Friday, November 19, 2010

Our Ruin

We have a closing date, currently set for next week. So barring some really strange circumstance, it looks like the ruin is ours.

It´s a house outside Melide, La Coruña. It has 2100 m2 of land attached, as well as a 100 m2 barn. It´s walled on the east, hedged along the south and bordered along the west by a seasonal creek.

According to the documents, it was built in 1930. A second ¨house¨ was added sometime after the original structure by adding on a half-second story and a few rooms to the east side separated by a hall.

There is electrical pole and supposedly a well that we haven´t found.

We´re buying it from people who intended to turn it into a rural hotel. After purchasing it from the heirs in 2007, circumstances prevented them from following that plan and as far as we can figure, they never actually got around to doing anything. Two years ago half the roof fell in, and it´s been on the market for almost all that time. A large section of the northern wall has caved in, and some of the beams took out parts of the interior walls when they came down.

The house (or houses) is approximately 10 m x 12 m. We´ll be ripping off what´s left of the roof and the second floor addition and making it all one level. We´d like 2 bedrooms, a living room, a kitchen and 2 baths. We´ll need to install a septic tank and leech field. I have my eye on the barn as a future studio meanwhile, it will probably be the garage and tool storage.

The attached land is overgrown pasture, though there are apple and walnut trees, as well as elderberry, I think. And grape vines. And lots and lots of bramble and nettle. Some growing from one side of the house, over the top and in. I´ve attached a photo from the listing so you can see the before and current state.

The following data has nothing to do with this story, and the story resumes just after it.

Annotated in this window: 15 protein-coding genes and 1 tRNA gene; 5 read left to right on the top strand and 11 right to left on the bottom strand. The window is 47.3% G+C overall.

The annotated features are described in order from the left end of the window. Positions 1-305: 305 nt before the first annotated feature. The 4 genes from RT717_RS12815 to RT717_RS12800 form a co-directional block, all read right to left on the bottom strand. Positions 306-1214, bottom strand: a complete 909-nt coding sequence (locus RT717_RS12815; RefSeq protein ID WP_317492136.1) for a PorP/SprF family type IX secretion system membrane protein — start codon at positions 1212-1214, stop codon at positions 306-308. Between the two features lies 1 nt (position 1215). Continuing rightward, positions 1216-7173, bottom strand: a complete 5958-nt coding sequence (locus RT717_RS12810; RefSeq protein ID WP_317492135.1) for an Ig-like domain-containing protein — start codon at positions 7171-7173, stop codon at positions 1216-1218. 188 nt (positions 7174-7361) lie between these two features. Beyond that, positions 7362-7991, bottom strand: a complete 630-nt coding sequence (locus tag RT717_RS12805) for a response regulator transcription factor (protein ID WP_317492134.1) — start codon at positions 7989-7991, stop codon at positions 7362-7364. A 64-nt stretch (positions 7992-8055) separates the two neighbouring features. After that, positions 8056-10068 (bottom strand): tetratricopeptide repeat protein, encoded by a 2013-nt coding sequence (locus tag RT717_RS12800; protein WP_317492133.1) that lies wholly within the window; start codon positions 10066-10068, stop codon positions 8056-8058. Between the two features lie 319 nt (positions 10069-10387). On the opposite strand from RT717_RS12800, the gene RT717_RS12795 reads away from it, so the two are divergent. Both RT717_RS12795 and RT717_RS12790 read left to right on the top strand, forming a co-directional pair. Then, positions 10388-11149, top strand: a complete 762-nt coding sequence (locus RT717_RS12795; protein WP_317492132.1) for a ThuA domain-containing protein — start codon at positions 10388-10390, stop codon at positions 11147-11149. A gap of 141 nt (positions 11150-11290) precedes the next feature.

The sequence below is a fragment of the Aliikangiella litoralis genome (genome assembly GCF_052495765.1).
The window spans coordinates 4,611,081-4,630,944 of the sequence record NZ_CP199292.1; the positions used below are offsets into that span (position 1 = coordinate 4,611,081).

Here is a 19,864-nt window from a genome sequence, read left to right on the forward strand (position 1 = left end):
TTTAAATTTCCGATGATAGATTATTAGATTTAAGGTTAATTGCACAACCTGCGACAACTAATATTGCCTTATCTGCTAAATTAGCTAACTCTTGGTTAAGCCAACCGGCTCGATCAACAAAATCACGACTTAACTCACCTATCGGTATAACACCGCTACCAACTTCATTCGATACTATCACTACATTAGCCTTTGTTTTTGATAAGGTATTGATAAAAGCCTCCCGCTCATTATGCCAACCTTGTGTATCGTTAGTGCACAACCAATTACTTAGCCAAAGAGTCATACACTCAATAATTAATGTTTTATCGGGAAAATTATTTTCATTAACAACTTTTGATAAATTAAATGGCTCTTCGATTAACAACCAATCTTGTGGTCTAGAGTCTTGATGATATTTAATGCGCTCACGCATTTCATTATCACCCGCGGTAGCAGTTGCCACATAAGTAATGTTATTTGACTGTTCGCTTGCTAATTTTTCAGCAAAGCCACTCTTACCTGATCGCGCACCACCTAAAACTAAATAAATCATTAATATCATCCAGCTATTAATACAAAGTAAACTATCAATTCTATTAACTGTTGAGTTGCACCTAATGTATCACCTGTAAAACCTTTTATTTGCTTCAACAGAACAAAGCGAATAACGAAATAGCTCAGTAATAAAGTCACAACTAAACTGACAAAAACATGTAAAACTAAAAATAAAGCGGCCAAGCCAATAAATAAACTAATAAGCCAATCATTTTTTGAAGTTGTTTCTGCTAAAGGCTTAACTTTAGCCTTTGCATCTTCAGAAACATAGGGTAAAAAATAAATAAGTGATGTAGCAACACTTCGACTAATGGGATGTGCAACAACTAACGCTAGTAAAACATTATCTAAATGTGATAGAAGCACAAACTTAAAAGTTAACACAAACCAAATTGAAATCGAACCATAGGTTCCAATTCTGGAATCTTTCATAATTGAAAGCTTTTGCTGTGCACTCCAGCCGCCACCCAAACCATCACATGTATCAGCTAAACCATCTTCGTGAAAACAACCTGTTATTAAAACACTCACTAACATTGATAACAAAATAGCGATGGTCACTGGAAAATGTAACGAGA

August 2010

So the first order of business is to chop away some of the excess vegetation to get a good look at what´s connected to what. Three mysteries must be resolved. The first is to find the well - it could be lurking under various weedy mounds. The second is related to the interior of the house. On the other side of the passage, the middle of the house, there are a series of openings low on the wall. Windows from the original house?

The third involves the creek. V played intrepid explorer and discovered that our side of the creek is walled.

The creek disappears into the undergrowth at the right. (Also, this tree worries me)

But curiously, there´s a part of the wall that has a pronounced curve and roof tiles. We´re baffled. A pigeon house? The missing well? A very tiny oven?

Wish us luck!



    You know, you really, really need to get a few goats to deal with all of that overgrown pasture. Seriously.

  2. Wishing you lots of good luck, you sure have a project on your hands, on the plus side it looks as though the roof was pan tiles, much cheaper to get done than slate. Could your curved wall be an old bread oven, how tall is it?

  3. Thanks guys!

    I long for goats - but I´m not sure they´d enjoy living on the terrace in Madrid.

    We´ll take more pictures of the mystery structure after we get some of the vegetation off. I suspect it´s too small for an oven.

    what a project! but what on eart is a leech field? do you mean something like a reed bed or are you really planning to breed leeches? my experience with septic tanks is that they just need a good soakaway, in the opposite direction from the creek.
    and if you ask really nicely, I bet you get some offers of help from blog readers.
    thinking of you.

  5. Marianne - you´re absolutely right - leach field is the term. Soakaway to you Brits.

    Slugs are many - leeches hopefully not so much!